pleting a doctorate on Samuel Taylor Coleridge, and translating important texts of literary criticism into Arabic, such as I A Richards’ Principles of Literary Criticism. He taught in the English department of the University of Alexandria, his “attitudes towards literature and criticism” being defined there in Alexandria before he travelled to England. He and his peers all felt “deeply that literature must have a message and that the writer had to be fully aware of his or her responsibility towards society which suffers from the problems of poverty, ignorance and disease”.
Derek Hopwood, Emeritus Fellow of St Anthony’s College, Oxford, relates how Mustafa Badawi’s wide-ranging interest in “all forms of literature”, and “his comprehensive writings in English on the history of Arabic literature”, united a German orientalist Georg Jacob with himself and Mustafa Badawi through the shadow plays of Ibn Daniyal (1248–1310), and led to Badawi’s translations into Arabic of the British poet Philip Larkin.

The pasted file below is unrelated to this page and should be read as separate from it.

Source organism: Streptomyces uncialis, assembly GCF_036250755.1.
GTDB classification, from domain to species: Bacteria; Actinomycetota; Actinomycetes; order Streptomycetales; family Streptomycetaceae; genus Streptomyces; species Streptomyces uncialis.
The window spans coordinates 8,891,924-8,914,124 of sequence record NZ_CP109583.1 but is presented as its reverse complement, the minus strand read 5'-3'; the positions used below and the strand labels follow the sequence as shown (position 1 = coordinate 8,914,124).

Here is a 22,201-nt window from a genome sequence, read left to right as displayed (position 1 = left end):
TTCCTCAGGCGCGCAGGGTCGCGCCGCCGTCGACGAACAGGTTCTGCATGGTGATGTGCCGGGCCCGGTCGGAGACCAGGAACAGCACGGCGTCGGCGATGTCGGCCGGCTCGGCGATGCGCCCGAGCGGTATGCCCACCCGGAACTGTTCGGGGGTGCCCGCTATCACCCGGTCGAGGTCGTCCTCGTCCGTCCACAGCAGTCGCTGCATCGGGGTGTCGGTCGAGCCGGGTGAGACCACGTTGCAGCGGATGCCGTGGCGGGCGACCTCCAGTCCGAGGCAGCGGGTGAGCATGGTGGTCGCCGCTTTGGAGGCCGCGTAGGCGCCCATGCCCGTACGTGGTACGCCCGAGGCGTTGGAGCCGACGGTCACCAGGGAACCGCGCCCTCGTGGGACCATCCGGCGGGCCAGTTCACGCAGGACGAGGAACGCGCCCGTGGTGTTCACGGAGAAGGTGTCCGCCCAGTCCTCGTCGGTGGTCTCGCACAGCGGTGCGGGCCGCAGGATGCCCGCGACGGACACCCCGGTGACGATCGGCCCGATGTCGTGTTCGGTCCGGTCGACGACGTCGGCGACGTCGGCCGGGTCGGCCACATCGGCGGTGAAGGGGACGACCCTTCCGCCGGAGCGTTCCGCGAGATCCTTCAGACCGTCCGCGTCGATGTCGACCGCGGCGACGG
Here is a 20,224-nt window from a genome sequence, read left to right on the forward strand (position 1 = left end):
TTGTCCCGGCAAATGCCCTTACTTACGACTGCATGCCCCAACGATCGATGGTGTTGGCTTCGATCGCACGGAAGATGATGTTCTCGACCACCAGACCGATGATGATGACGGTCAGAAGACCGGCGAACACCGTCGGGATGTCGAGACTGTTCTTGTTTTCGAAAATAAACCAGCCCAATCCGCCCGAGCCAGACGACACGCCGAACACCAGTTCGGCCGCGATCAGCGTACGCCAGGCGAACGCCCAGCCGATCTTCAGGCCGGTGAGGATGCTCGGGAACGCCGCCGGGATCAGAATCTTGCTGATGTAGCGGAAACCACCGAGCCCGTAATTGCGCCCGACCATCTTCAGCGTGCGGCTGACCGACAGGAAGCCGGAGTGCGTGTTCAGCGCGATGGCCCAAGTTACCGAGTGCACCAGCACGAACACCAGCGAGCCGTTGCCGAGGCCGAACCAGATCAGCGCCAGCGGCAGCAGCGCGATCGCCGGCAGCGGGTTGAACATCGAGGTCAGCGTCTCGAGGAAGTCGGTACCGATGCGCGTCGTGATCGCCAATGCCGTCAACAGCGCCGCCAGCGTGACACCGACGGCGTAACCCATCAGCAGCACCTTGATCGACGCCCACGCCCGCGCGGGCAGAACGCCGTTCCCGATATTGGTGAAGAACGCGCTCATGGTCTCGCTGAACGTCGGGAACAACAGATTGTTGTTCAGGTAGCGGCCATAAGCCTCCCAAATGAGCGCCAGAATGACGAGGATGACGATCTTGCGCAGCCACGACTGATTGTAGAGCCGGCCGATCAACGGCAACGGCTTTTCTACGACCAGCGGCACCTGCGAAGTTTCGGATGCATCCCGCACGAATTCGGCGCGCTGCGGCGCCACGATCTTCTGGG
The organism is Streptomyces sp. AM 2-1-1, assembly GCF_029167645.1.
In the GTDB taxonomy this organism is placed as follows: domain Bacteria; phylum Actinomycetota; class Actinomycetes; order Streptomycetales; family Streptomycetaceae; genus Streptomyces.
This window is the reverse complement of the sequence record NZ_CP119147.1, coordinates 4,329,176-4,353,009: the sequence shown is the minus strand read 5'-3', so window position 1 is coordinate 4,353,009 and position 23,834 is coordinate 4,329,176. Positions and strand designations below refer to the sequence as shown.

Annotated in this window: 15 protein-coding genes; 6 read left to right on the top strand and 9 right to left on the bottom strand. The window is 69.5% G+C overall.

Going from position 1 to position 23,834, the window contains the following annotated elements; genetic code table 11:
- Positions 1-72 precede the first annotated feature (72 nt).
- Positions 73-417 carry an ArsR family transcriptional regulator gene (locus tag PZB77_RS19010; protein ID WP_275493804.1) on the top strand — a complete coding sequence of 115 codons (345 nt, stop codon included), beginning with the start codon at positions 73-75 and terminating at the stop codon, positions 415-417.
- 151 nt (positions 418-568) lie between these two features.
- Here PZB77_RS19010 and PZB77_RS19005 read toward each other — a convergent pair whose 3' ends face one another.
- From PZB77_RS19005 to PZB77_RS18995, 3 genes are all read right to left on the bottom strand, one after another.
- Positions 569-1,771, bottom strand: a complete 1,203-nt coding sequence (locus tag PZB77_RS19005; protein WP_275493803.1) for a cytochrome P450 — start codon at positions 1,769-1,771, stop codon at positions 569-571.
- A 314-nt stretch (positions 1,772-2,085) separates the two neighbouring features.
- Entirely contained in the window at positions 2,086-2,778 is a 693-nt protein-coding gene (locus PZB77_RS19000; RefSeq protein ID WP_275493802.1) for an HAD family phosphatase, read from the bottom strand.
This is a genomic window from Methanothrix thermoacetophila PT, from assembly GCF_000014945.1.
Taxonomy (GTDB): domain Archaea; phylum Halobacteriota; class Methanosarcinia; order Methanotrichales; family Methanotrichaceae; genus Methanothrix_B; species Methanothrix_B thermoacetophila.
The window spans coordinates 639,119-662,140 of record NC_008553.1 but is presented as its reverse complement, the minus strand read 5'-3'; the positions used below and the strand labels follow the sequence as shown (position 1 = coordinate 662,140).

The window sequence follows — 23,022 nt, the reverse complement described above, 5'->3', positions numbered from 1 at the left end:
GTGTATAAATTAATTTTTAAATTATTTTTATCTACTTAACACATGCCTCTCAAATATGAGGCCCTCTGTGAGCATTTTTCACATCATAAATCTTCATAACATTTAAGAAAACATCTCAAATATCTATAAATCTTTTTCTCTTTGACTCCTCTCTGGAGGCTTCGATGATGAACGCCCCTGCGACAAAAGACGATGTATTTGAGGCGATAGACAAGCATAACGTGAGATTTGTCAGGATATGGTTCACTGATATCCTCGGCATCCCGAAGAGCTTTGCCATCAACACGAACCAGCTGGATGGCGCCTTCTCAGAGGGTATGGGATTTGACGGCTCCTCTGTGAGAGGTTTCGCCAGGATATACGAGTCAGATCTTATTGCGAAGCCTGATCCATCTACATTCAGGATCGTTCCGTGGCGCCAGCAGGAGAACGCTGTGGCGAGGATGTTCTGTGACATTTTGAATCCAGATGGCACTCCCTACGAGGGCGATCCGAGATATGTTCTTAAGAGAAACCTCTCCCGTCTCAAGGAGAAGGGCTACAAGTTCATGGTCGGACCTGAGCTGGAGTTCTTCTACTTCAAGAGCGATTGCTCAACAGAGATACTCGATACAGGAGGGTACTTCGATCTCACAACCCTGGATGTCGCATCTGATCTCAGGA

The second part of the “Festschrift” focuses on Badawi’s academic legacy, with contributions by Mohamed Mahmoud, Hilary Kilpatrick, Roger Allen, Marilyn Booth, Miriam Cooke, Paul Starkey, Abdul-Nabi Isstaif and Elisabeth Kendall. Roger Allen brings up to date and elucidates his long interest in and study of Muhammad alMuwaylihi’s narrative Hadith ‘Isa ibn Hisham, begun as an undergraduate, under Badawi’s tutelage, studying for his finals. His DPhil thesis of 1968 on the text that eventually became a book A Period of Time (1992) included time in Cairo studying the archives of the Muwaylihi family’s newspaper Misbah al-Sharq, which serialised the
BANIPAL 53 – SUMMER 2015 193
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